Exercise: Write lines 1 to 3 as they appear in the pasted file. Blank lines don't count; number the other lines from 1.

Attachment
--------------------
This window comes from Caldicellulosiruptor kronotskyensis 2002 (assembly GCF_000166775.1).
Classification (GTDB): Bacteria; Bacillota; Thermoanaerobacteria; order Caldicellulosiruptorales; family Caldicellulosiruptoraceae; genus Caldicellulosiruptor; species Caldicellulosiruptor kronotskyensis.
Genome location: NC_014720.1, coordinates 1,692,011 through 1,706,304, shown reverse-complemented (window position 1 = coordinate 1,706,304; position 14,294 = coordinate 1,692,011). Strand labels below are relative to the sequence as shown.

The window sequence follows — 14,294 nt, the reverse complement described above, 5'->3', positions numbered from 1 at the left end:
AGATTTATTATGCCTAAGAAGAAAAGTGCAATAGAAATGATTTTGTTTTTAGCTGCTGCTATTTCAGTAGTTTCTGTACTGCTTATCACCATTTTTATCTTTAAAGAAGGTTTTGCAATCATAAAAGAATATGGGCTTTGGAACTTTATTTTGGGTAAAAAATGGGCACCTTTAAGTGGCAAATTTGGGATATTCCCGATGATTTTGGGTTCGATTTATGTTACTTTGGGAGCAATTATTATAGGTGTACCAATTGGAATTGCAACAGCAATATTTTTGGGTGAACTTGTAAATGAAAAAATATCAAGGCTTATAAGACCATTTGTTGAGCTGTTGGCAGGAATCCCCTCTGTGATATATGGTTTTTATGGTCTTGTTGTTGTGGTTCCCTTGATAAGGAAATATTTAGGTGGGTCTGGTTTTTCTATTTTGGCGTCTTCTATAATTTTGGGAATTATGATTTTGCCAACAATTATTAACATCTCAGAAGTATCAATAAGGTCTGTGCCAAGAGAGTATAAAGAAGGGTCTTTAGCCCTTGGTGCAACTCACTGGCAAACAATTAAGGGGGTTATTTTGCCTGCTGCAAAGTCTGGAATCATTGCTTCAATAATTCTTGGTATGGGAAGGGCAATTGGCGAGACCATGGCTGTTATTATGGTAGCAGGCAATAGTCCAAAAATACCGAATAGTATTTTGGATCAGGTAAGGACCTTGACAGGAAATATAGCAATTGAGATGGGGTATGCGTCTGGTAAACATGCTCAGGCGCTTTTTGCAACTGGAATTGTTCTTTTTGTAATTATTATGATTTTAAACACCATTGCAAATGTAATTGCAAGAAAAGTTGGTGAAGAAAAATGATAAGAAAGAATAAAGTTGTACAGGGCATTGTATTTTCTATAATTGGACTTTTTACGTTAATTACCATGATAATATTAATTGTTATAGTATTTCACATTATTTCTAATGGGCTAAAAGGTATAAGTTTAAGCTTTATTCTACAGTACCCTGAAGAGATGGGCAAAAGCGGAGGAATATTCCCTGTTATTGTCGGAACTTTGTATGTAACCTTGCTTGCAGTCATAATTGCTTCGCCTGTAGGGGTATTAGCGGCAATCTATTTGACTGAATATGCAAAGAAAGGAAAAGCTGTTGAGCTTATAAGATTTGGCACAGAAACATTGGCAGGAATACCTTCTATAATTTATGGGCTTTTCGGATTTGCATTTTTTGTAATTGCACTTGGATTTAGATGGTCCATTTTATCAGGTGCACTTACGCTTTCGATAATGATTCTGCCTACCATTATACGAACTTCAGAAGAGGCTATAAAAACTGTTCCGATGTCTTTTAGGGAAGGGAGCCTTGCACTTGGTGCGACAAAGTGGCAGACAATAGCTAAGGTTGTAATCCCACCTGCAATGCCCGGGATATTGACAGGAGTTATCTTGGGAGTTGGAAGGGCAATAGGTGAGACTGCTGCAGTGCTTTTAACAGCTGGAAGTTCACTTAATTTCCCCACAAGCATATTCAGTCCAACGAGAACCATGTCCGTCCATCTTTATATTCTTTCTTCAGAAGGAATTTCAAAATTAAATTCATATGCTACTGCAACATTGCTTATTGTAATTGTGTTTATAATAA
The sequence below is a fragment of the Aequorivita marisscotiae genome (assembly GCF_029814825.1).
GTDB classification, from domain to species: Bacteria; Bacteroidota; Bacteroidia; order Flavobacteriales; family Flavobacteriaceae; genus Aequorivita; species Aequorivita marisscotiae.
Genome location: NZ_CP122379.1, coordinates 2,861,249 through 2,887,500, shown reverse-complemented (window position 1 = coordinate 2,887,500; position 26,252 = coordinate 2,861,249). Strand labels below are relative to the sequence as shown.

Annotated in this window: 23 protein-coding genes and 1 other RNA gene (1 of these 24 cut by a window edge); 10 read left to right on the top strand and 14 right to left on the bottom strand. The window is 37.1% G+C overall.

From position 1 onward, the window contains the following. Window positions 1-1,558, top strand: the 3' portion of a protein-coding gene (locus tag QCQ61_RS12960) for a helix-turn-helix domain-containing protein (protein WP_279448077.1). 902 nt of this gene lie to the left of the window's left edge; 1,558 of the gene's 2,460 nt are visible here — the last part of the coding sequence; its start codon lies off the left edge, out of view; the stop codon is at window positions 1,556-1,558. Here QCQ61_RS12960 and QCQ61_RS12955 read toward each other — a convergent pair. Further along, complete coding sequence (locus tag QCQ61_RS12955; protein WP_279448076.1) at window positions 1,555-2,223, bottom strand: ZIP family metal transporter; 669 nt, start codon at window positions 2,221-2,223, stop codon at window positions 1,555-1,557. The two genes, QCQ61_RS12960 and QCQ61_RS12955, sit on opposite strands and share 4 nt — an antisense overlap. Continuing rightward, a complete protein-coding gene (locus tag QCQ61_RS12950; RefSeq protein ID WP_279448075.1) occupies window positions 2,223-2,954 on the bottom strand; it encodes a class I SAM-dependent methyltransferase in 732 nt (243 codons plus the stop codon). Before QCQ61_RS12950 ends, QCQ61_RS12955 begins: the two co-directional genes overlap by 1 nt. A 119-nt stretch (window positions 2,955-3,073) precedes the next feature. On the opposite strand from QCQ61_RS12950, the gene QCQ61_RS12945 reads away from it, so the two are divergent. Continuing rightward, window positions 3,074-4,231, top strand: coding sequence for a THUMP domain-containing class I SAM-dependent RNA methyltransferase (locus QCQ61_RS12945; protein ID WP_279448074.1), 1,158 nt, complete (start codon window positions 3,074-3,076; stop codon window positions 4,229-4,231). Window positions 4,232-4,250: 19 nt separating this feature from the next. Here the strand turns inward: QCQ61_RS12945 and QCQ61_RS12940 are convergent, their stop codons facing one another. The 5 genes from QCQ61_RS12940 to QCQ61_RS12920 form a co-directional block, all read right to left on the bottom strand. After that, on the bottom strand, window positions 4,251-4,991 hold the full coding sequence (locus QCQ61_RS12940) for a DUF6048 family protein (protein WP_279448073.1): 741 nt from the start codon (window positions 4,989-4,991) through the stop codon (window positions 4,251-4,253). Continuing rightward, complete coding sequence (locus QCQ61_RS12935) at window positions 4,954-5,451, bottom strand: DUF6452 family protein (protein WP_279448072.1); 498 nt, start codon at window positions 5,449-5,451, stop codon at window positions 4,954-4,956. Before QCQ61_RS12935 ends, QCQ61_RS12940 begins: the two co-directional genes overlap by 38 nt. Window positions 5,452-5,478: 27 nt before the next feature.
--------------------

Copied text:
This window comes from Caldicellulosiruptor kronotskyensis 2002 (assembly GCF_000166775.1).
Classification (GTDB): Bacteria; Bacillota; Thermoanaerobacteria; order Caldicellulosiruptorales; family Caldicellulosiruptoraceae; genus Caldicellulosiruptor; species Caldicellulosiruptor kronotskyensis.
Genome location: NC_014720.1, coordinates 1,692,011 through 1,706,304, shown reverse-complemented (window position 1 = coordinate 1,706,304; position 14,294 = coordinate 1,692,011). Strand labels below are relative to the sequence as shown.